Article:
The museum expansion by the architecture offices of the Schwob & Sutter, Bubendorf was awarded the architectural prize for the Canton Solothurn in 1999. The lengthy new addition north or the approximately 20-year older existing museum facility marks the transition from a settlement structure to a free landscape.

The building is understood as a conservation facility for the valuable exhibition pieces stored therein and is presented in a modest manner accordingly. The simple, clear forms contrast nicely to the Jurassic landscape. From the outside to the interior, the materials become more noticeably refined both visually as well as in a haptic sense. Smooth, white stucco walls form the background for exquisite exhibition pieces. The public museum areas, especially the reception area and connecting hallways, provide alternating and surprising insights and views. Attached to the reception area, the glassed cube from the museum's restaurant creates spatial tension and offers the visitor a view into the expanse from the terrace.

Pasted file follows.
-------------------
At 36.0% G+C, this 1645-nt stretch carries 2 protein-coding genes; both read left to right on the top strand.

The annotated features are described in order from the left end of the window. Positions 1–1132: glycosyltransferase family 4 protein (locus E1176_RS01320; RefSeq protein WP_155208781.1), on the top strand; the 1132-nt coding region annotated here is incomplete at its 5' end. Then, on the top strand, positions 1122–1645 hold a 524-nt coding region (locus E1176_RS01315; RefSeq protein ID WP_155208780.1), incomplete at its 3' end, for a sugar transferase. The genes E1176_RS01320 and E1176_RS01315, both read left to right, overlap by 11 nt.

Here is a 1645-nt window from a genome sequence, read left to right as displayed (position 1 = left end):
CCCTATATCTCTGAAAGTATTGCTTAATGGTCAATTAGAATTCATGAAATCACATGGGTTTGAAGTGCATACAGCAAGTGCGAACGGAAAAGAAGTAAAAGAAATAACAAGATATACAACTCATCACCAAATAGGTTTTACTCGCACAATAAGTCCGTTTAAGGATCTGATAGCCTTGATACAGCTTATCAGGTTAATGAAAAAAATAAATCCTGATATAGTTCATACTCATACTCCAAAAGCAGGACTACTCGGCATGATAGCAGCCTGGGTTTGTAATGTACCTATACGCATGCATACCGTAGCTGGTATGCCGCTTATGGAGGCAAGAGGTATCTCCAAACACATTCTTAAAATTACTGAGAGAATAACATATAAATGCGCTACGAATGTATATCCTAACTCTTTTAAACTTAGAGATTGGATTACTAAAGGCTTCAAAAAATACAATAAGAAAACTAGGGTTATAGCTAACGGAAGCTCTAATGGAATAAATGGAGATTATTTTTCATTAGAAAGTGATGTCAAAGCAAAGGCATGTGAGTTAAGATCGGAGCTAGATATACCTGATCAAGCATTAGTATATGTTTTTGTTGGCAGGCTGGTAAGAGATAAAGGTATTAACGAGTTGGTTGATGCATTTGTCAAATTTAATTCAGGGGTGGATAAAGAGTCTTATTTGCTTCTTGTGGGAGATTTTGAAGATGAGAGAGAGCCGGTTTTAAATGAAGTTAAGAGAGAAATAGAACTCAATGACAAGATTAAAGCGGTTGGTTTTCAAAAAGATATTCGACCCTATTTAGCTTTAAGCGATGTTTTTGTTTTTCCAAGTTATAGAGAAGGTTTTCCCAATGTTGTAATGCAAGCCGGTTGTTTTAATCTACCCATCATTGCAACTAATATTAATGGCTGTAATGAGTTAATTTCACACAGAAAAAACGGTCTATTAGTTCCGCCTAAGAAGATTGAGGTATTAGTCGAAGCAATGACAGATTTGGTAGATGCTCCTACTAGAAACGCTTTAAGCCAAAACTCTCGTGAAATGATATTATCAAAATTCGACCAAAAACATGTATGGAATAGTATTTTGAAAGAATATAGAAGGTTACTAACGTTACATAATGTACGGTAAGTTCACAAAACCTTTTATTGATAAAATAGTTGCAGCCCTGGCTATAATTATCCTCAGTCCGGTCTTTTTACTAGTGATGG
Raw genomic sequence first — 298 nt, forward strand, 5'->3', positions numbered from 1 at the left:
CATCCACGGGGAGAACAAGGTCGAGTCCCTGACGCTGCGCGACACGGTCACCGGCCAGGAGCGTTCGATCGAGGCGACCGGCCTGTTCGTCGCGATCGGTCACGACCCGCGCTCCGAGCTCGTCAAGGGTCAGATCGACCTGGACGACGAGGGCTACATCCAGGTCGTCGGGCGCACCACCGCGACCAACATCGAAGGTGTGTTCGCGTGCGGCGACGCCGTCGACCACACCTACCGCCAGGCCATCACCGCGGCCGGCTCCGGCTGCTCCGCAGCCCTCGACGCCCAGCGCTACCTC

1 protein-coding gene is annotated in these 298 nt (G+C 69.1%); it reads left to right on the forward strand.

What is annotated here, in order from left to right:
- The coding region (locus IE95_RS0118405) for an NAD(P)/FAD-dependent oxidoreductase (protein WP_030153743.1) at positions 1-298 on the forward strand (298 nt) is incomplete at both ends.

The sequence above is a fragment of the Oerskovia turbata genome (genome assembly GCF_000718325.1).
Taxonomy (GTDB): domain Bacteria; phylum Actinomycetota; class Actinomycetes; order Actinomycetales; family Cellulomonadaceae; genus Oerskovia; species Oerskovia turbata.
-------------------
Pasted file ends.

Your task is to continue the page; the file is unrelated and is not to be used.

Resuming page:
Chalky-yellow colorations, inspired by the surrounding Jurassic flues enhance the building's erratic and monolithic impression. The exhibition rooms themselves have a restful character. The lighting supports the presentation of the objects.